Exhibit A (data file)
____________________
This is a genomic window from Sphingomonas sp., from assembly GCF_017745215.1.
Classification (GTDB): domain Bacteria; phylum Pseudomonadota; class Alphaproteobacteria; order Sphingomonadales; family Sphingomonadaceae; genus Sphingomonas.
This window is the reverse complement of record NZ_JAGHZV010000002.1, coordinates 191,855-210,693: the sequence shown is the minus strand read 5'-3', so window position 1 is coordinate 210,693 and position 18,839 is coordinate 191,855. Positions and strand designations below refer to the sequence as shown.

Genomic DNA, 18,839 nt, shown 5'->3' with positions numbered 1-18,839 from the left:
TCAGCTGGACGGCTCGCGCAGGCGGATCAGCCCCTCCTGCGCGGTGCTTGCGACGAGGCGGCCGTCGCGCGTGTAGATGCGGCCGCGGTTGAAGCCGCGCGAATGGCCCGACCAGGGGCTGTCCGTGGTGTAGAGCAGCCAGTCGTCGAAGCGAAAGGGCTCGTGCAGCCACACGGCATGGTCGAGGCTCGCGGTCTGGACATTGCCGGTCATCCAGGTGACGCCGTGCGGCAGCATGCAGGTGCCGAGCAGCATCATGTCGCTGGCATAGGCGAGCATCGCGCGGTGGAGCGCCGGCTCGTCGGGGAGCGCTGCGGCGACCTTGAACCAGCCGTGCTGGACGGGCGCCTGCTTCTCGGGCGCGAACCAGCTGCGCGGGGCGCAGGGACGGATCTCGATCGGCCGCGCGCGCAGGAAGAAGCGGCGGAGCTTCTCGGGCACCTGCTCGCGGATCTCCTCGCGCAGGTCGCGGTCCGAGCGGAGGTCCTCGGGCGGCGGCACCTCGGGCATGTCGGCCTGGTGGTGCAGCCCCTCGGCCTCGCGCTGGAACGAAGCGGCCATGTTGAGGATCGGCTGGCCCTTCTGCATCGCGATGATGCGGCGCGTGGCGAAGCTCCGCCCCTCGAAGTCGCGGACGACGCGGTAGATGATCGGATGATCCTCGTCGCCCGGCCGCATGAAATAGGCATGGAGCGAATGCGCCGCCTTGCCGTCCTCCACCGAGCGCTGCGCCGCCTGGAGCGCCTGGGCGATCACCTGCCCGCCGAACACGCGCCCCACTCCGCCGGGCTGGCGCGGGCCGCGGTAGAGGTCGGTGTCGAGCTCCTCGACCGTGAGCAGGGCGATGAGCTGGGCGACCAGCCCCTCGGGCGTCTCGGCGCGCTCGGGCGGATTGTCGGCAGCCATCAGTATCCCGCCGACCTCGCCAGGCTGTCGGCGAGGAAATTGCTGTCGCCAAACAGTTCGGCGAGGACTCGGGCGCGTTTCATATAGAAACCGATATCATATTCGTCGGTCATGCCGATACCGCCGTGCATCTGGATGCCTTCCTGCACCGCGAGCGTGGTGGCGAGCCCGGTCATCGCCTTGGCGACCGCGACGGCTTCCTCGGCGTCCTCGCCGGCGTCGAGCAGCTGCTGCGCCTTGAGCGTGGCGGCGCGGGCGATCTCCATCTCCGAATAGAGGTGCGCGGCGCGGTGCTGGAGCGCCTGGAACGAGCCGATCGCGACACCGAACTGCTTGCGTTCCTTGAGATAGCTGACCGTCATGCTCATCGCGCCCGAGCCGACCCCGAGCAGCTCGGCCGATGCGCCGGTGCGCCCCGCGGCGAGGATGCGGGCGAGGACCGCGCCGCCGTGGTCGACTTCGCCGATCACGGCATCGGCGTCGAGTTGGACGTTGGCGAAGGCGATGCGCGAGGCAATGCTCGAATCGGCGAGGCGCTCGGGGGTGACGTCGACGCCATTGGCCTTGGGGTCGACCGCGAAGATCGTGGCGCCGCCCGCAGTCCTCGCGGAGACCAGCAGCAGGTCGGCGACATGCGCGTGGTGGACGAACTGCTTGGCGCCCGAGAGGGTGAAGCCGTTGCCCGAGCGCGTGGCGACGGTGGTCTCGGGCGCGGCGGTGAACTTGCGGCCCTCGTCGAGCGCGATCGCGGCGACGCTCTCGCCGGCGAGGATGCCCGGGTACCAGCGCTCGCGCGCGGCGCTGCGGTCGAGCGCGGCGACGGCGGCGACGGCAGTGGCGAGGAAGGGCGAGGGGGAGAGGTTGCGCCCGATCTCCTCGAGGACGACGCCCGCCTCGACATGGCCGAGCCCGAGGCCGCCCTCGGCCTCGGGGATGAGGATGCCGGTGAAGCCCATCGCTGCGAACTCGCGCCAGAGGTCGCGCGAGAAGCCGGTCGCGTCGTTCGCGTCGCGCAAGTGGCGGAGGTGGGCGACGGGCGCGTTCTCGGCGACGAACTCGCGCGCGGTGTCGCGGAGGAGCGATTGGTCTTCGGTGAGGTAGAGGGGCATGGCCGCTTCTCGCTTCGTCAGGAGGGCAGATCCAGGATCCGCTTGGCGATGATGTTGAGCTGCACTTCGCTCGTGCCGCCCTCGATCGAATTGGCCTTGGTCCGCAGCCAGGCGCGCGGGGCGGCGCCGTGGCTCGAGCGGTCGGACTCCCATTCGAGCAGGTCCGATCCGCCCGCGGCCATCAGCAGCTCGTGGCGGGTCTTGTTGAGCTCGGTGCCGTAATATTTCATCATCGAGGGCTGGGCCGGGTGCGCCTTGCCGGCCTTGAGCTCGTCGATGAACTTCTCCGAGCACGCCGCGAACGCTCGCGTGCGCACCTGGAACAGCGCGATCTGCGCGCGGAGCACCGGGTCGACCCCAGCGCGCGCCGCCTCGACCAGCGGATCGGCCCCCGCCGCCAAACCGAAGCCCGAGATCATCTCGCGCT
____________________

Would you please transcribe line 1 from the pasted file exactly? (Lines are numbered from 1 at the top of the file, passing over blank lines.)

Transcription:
This is a genomic window from Sphingomonas sp., from assembly GCF_017745215.1.